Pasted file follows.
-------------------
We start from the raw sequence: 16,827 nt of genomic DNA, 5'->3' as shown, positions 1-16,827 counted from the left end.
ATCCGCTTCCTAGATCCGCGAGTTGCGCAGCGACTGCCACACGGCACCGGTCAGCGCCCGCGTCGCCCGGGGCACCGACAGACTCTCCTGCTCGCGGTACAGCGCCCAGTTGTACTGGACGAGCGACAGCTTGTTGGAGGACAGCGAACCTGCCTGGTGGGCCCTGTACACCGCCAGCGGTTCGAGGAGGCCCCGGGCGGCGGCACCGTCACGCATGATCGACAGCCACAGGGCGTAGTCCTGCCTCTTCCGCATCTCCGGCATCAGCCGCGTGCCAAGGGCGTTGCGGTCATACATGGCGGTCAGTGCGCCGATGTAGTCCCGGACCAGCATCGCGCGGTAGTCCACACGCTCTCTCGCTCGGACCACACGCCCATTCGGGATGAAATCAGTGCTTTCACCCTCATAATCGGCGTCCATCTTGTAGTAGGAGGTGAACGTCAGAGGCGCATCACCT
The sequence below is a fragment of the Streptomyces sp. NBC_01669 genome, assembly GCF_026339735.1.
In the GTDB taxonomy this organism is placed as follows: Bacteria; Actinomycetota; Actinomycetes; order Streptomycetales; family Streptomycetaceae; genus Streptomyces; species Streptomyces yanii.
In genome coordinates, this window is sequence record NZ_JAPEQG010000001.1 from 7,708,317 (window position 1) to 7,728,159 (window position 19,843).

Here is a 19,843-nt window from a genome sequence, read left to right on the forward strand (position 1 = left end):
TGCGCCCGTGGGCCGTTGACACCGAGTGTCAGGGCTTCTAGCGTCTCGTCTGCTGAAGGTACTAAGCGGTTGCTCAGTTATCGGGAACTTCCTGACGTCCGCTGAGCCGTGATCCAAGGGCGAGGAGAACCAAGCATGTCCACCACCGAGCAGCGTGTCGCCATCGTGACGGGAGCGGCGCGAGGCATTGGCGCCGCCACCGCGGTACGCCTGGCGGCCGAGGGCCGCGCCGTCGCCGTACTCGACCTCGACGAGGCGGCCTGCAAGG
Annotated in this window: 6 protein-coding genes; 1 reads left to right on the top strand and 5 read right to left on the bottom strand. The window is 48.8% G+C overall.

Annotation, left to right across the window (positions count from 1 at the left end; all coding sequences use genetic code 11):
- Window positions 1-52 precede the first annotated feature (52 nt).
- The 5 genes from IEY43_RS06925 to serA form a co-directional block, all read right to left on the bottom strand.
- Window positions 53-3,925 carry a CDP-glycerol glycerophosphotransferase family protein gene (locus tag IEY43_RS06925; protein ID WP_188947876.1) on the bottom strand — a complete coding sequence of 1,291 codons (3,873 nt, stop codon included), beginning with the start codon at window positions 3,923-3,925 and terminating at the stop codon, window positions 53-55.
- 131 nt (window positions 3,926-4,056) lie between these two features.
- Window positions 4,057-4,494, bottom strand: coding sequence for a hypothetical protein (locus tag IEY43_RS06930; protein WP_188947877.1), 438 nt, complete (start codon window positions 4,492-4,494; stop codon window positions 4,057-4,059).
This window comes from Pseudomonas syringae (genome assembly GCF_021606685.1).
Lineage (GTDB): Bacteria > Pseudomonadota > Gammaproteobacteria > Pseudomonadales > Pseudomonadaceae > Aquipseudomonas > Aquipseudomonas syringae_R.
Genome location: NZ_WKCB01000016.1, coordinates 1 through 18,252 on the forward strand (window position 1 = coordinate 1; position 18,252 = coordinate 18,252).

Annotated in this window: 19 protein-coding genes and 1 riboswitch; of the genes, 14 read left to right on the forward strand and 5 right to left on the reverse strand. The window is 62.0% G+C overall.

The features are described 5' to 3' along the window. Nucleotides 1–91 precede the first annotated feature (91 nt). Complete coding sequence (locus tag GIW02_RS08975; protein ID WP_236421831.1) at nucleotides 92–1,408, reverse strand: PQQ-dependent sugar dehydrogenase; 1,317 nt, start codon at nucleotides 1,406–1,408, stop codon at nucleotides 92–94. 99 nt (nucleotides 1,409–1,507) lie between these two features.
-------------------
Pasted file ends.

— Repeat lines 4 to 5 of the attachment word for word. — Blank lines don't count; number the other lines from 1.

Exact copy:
In the GTDB taxonomy this organism is placed as follows: Bacteria; Actinomycetota; Actinomycetes; order Streptomycetales; family Streptomycetaceae; genus Streptomyces; species Streptomyces yanii.
In genome coordinates, this window is sequence record NZ_JAPEQG010000001.1 from 7,708,317 (window position 1) to 7,728,159 (window position 19,843).